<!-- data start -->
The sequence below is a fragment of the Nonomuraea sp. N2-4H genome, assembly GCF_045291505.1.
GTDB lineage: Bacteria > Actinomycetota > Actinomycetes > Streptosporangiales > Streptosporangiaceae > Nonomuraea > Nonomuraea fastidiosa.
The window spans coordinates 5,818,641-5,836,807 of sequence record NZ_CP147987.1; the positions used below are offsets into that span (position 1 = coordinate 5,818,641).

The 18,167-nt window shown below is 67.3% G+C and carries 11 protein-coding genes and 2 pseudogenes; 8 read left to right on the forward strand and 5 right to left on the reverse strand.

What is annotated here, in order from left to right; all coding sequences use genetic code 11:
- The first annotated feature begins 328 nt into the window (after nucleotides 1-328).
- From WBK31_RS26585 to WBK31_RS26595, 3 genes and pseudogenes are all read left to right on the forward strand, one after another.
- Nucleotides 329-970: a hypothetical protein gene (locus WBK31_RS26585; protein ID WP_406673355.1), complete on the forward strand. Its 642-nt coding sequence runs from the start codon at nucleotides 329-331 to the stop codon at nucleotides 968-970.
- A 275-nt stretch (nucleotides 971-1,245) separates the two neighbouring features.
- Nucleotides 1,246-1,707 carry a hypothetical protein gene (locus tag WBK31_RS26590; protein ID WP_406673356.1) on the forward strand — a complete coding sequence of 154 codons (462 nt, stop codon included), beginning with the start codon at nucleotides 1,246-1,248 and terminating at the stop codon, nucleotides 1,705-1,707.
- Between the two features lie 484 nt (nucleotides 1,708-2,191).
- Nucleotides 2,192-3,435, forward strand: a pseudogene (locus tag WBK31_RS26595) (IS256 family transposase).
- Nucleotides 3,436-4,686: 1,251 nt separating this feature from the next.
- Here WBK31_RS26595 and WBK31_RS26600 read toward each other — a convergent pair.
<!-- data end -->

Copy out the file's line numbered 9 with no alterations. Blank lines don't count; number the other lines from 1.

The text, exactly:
- A 275-nt stretch (nucleotides 971-1,245) separates the two neighbouring features.